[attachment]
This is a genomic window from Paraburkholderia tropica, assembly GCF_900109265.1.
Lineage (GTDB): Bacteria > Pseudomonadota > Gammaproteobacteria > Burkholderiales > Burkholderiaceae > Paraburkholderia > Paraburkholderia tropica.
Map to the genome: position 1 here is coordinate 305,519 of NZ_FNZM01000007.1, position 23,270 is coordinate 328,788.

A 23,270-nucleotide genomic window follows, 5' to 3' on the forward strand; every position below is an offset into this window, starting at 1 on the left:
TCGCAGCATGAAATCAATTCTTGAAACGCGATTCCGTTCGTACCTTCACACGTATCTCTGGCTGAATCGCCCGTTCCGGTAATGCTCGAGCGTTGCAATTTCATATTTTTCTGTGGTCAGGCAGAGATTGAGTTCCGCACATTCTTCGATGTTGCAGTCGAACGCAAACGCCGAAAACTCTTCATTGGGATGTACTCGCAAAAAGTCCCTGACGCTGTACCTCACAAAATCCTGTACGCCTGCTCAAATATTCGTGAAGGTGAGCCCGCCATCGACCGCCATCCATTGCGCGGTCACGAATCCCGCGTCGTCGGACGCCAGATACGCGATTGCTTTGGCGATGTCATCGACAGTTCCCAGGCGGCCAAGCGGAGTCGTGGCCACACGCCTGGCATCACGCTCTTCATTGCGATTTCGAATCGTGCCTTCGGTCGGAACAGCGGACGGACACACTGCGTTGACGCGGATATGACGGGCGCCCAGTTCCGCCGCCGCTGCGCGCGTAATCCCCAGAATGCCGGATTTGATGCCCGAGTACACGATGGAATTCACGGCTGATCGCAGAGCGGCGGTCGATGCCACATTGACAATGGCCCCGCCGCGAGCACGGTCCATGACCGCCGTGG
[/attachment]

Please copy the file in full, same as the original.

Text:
This is a genomic window from Paraburkholderia tropica, assembly GCF_900109265.1.
Lineage (GTDB): Bacteria > Pseudomonadota > Gammaproteobacteria > Burkholderiales > Burkholderiaceae > Paraburkholderia > Paraburkholderia tropica.
Map to the genome: position 1 here is coordinate 305,519 of NZ_FNZM01000007.1, position 23,270 is coordinate 328,788.

A 23,270-nucleotide genomic window follows, 5' to 3' on the forward strand; every position below is an offset into this window, starting at 1 on the left:
TCGCAGCATGAAATCAATTCTTGAAACGCGATTCCGTTCGTACCTTCACACGTATCTCTGGCTGAATCGCCCGTTCCGGTAATGCTCGAGCGTTGCAATTTCATATTTTTCTGTGGTCAGGCAGAGATTGAGTTCCGCACATTCTTCGATGTTGCAGTCGAACGCAAACGCCGAAAACTCTTCATTGGGATGTACTCGCAAAAAGTCCCTGACGCTGTACCTCACAAAATCCTGTACGCCTGCTCAAATATTCGTGAAGGTGAGCCCGCCATCGACCGCCATCCATTGCGCGGTCACGAATCCCGCGTCGTCGGACGCCAGATACGCGATTGCTTTGGCGATGTCATCGACAGTTCCCAGGCGGCCAAGCGGAGTCGTGGCCACACGCCTGGCATCACGCTCTTCATTGCGATTTCGAATCGTGCCTTCGGTCGGAACAGCGGACGGACACACTGCGTTGACGCGGATATGACGGGCGCCCAGTTCCGCCGCCGCTGCGCGCGTAATCCCCAGAATGCCGGATTTGATGCCCGAGTACACGATGGAATTCACGGCTGATCGCAGAGCGGCGGTCGATGCCACATTGACAATGGCCCCGCCGCGAGCACGGTCCATGACCGCCGTGG